Your Part in Your Son or Daughter's Recovery

The importance of continuing care

It's important that support continues after your son or daughter completes residential treatment. You play an important role in supporting the continuing care plan and encouraging your child to begin this continuing care program as soon as possible after discharge - and then to help him or her stay with it.


Here's why


We've studied thousands of people just like your son or daughter after they have completed residential treatment. What we've learned is that those who follow their continuing care plans, starting in the very first month following discharge, have a better chance of staying sober than those who don't. In fact, our research tells us that if your son or daughter starts his or her continuing care plan right away, he or she will have a higher chance of being abstinent 6 months later and even 12 months later than people who don't.

We have been conducting outcome studies for years, and the results always tell us the same thing: Continuing care is an essential part of lifelong recovery. And the sooner it is started, the more successful it is.


The recovery process


It is normal that the recovery process is uncomfortable for different reasons, withdrawal, homesickness, and lack of coping skills. People with addiction have trained themselves to run away from problems by using substances and have a low tolerance for frustration or hardship. Without access to substances, they may want to leave treatment when problems arise because they lack coping skills and frustration tolerance.

We approach addiction as a disease that can be treated and arrested but not cured. Any disease has universal signs and symptoms; addiction's signs and symptoms are lying, stealing, manipulating, preoccupation, denial, isolation, and violating values, among others. Your son or daughter is not doing these things to insult you, punish you or to get back at you. They are so compelled to use substances that everything else becomes secondary. It is important that you do not take these behaviors personally. Some family members say that addiction has robbed their son or daughter from them; it is like your son or daughter is walking into the horizon and gradually disappearing. The real person is replaced by the "evil twin", i.e., the addict. They have lost their true being. Sometimes parents feel that only an empty shell is left. The hope in recovery is that your son or daughter will come back and you will be able to re-establish your relationship. The process can take a long time and it is not a miracle cure or a smooth, even process. Sometimes the parent gets a glimpse of the "old person" emerging but the next moment the addict is back. This is normal. You may experience also that you have not been yourself lately; you also feel diminished, less than your true self.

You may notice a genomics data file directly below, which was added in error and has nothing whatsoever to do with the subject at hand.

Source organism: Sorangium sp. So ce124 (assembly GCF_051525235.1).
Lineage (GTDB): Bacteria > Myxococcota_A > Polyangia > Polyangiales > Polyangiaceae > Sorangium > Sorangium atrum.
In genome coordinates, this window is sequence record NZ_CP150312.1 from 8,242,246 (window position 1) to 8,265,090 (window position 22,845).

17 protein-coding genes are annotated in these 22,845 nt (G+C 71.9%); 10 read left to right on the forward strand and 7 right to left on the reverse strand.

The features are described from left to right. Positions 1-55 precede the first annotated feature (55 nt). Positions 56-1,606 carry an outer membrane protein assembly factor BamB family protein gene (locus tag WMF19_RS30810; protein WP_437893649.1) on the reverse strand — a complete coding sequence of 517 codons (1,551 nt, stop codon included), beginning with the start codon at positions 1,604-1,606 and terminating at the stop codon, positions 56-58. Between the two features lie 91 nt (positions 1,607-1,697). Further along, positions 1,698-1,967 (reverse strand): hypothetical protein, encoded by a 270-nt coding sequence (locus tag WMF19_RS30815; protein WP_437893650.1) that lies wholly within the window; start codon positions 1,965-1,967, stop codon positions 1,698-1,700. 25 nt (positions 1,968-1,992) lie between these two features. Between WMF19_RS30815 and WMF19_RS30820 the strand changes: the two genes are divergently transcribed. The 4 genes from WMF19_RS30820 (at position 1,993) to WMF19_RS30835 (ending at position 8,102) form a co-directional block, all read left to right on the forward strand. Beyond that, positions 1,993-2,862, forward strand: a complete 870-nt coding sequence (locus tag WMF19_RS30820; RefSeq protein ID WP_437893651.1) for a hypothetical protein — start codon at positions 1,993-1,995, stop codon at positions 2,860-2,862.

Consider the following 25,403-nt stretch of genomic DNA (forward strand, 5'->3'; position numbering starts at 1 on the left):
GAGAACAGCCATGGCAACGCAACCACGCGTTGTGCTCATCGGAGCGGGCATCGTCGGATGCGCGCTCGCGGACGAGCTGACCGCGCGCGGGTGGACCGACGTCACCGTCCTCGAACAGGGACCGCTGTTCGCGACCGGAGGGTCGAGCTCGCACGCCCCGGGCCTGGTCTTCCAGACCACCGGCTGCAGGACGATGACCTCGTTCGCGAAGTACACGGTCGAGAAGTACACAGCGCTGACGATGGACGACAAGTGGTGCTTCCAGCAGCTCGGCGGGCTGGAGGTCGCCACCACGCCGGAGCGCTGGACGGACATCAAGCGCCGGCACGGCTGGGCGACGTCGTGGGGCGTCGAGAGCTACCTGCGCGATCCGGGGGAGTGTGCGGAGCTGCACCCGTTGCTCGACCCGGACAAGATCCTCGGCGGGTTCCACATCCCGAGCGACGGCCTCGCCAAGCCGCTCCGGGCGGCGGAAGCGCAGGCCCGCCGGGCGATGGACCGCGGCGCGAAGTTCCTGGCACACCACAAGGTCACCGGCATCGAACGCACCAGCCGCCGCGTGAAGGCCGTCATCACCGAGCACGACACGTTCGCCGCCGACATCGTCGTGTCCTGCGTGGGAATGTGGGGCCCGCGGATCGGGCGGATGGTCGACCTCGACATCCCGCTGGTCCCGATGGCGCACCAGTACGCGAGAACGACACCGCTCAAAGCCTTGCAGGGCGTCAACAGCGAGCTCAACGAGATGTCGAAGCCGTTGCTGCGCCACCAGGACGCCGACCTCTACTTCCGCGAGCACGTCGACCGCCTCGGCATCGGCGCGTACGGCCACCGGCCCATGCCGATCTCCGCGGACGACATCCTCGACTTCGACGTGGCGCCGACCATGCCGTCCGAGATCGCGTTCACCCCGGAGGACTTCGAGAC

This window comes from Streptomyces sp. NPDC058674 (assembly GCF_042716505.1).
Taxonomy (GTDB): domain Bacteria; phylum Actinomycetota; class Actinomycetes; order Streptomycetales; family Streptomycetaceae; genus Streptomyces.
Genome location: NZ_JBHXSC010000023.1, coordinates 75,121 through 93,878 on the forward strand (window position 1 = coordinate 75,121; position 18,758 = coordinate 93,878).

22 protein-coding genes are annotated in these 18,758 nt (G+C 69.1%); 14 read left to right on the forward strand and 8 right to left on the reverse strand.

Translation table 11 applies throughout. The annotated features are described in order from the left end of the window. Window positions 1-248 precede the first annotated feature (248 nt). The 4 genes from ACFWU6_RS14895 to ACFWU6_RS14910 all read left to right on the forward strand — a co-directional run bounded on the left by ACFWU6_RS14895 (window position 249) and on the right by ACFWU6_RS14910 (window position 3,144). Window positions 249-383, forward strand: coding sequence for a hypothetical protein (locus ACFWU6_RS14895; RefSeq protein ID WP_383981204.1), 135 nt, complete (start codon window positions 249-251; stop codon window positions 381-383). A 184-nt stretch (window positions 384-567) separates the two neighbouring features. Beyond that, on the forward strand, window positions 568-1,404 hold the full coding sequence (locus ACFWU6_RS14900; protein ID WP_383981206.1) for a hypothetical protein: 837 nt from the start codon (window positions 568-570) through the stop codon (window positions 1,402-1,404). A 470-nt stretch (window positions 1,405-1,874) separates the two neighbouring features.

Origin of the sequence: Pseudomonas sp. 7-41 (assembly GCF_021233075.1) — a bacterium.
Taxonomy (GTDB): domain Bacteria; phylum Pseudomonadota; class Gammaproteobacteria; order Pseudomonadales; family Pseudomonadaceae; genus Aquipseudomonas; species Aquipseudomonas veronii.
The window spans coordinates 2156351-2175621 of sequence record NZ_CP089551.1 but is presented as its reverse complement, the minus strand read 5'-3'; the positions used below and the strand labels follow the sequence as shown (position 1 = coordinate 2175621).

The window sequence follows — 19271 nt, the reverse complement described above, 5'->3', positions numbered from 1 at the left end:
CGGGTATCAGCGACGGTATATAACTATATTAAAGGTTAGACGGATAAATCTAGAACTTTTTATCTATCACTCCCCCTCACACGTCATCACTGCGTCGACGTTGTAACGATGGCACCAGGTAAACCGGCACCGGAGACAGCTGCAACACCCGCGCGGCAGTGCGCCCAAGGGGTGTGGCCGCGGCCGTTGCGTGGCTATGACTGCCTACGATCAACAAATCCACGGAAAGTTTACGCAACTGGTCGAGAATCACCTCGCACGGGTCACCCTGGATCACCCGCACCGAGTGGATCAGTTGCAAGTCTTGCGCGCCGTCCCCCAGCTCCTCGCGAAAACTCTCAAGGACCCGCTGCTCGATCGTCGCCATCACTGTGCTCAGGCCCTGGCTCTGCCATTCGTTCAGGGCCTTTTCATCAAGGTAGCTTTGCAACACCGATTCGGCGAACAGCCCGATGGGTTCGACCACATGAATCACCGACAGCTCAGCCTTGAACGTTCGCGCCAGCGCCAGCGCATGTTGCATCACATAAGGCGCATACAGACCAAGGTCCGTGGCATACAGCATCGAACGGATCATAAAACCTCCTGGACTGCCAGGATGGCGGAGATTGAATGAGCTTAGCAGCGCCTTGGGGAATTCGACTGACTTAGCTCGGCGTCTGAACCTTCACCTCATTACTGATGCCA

Addiction and secrets go hand in hand. The addict's main strategies to keep the secrets are avoidance and anger, to keep the people who might confront them at bay. Other addicts keep a good facade and only say things you want to hear.

Your role in your son or daughter's recovery is to get healthy and start your own recovery process. Learn how to set healthy boundaries and expectations so that you, your son or daughter and the family system can start to heal. Join a local Al-Anon group (al-anon.alateen.org) or set up an appointment with a mental health professional that can make recommendations for individual, family or even group therapy. The Hazelden Betty Ford Foundation offers family support groups and recovery coaching.
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